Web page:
All you need to know about Reddit’s first redesign in over 10 years

All you need to know about Reddit’s first redesign in over 10 years

Midway through 2017, Reddit CEO Steve Huffman announced that the self-proclaimed front page of the internet had raised over $200 million. Valuing Reddit at $1.8 billion, the round of fundraising was intended to update Reddit’s video capabilities. But most of it was to give the internet’s number one discussion hub its first design update in over a decade. $200 million sounds like a lot of money for a design update, but the update requires the complete rewriting of the code for the whole site, and a lot of that code was built up over ten years. So why is Reddit pushing ahead with such a drastic overhaul and what will it mean for you?

“Reddit feels old. We don’t want to be associated with old.”

-Steve Huffman, Reddit CEO



Reddit has always been a pretty basic website that resembles a dystopian Craigslist. It offers anybody the chance to start a community (subreddit) of their own and host conversations around the issues affecting the community. This means Reddit is like a hub for forums on all sorts of topics from niche macabre subjects to the most popular pop culture. As such, Reddit doesn’t need to look visually appealing. In fact, quite the opposite, Reddit’s exclusivity and initial appeal had a lot to do with the fact that it was difficult to use. If you could figure out how to be a part of the conversation, you were welcome to join it.

In this format, Reddit has grown to over 300 million users. It has become the place to talk about everything from Game of Thrones to Space X launching a car into orbit.But by 2018 standards, according to Reddit’s current CEO and co-founder, Reddit is starting to feel old.

Reddit’s new homepage

Image via: Reddit
“We want Reddit to be more visually appealing, so when new users come to Reddit they have a better sense of what’s there, what it’s for.”

-Steve Huffman, Reddit CEO

The most significant change is the navigation menu down the left-hand side, which replaces the navigation menu across the top. This gives users the ability to display links to feeds, subreddits they’re following, and user profiles. This, combined with bigger and clearer fonts, external links that are more easily distinguished from regular text, and a big blue Create a Post button will make it much easier for new users to find what they’re looking for and get involved in the conversation.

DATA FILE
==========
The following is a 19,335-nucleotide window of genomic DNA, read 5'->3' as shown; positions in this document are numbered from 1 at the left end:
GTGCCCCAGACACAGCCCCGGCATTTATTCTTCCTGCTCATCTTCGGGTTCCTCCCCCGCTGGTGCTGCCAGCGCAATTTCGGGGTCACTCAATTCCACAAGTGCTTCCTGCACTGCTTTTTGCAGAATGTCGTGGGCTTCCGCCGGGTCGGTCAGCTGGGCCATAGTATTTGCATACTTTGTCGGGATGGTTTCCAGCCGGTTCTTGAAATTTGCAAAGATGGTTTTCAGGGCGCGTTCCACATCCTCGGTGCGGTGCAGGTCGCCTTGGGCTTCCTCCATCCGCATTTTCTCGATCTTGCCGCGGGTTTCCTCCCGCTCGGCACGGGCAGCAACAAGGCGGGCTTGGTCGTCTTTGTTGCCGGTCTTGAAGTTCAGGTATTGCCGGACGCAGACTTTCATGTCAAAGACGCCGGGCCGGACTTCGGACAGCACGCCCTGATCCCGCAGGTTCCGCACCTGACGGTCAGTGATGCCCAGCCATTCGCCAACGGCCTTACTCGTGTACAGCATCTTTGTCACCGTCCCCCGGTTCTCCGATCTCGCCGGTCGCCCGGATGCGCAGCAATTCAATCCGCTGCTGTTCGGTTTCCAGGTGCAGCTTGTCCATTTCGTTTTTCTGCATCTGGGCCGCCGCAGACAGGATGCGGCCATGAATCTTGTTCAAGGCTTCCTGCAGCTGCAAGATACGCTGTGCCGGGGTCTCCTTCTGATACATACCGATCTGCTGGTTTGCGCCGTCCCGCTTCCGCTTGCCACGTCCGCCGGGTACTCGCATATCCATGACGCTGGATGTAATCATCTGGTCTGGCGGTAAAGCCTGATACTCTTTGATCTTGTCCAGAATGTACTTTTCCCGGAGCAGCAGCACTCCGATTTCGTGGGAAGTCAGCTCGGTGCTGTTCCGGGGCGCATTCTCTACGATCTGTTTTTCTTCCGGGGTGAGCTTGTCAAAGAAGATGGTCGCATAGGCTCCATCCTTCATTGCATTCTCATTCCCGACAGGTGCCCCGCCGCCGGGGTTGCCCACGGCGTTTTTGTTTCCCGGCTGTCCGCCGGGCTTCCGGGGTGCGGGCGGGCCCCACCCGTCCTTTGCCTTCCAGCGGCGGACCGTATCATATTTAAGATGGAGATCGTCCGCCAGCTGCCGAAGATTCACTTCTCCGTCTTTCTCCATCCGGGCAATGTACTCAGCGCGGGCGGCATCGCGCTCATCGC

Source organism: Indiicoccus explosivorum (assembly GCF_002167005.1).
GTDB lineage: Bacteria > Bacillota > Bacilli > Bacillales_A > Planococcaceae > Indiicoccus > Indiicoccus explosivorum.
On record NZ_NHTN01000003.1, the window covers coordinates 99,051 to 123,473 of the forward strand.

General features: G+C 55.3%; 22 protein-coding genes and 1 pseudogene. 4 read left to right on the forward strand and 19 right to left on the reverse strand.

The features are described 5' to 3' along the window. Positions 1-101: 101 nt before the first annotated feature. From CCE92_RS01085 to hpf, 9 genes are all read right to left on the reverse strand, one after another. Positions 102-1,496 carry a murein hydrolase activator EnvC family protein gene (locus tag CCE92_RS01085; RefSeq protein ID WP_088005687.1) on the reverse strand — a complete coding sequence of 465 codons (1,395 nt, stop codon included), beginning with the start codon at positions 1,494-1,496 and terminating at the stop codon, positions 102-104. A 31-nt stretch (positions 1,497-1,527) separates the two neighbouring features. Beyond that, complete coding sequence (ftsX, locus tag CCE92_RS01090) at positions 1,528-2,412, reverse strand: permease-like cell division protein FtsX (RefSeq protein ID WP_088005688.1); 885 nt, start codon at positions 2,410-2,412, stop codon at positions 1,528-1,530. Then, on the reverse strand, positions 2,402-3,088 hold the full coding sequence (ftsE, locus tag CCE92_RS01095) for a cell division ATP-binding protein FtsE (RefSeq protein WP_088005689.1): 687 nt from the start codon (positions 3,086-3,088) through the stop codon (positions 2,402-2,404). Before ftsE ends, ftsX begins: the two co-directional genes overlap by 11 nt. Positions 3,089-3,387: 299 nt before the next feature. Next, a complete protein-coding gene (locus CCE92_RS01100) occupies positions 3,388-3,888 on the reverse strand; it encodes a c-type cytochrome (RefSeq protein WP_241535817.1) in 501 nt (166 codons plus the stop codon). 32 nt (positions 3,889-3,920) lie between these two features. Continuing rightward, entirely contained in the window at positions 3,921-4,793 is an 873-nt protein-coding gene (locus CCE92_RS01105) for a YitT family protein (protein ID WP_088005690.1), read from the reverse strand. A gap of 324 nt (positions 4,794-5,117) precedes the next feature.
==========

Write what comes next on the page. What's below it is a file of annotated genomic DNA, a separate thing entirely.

Reddit: The Official App Download Now

The main problem for the team behind Reddit’s new design is that they have to make it much more accessible for new users without upsetting their veteran base. To do this, they’ve come up with three distinct design schemes that users will be able to quickly switch between using the banner at the top of the page.

3 new ways to view Reddit

Card Design

Image via: Reddit

Reddit’s Card Design represents the most significant break from the Reddit layout of the last decade. Each post gets its own card complete with auto-expanded images and GIFS, which means the subreddit homepage resembles a social media feed similar to something you’d see on traditional social networks like Facebook or Twitter.

Classic View

Image via: Reddit

As the name suggests, Classic View resembles Reddit’s current design scheme the most with subtle changes to button placement and layout offering a more modern look and easier access to the subreddit’s content.

Compact View

Image via: Reddit

Reddit’s Compact View keeps things really simple, offering only the most basic information on each post, like the title and who posted it. If there is media included in the post, there’ll be visible link button that can be clicked to open it up.

When will you be able to access the new design?

Reddit has begun introducing a small percentage of users to the new design. The users are being selected at random so Reddit doesn’t overload their servers, but the plan is to introduce all users to the original design scheme in the coming weeks.

Power and choice

With this significant overhaul, Reddit wants to open itself up and make it easier to welcome new users. A huge focus of this is not just promoting established subreddits but also on starting new subreddits that look distinct from each other. Until now, community mods have had to use third-party apps to do so and in some cases, even resorted to coding to make their community stand out. The redesign now gives users who want to create or manage communities a comprehensive toolkit for a much more intuitive experience. More subreddits should “pop” as a result.

All this sounds great if you’ve just stumbled onto Reddit because you were looking for theories about Jon Snow’s true parentage, but what if you’ve been using Reddit for years and you like things just the way they way are? You can resort to Classic View, but if that isn’t enough, Reddit has you covered. You can still use the current decade-old design scheme by visiting Reddit has said that it currently has no plans to get rid of the old design entirely.

Do you have access to Reddit’s new design scheme or do you have thoughts about the changes? We’d love to know what you think in the comments below.

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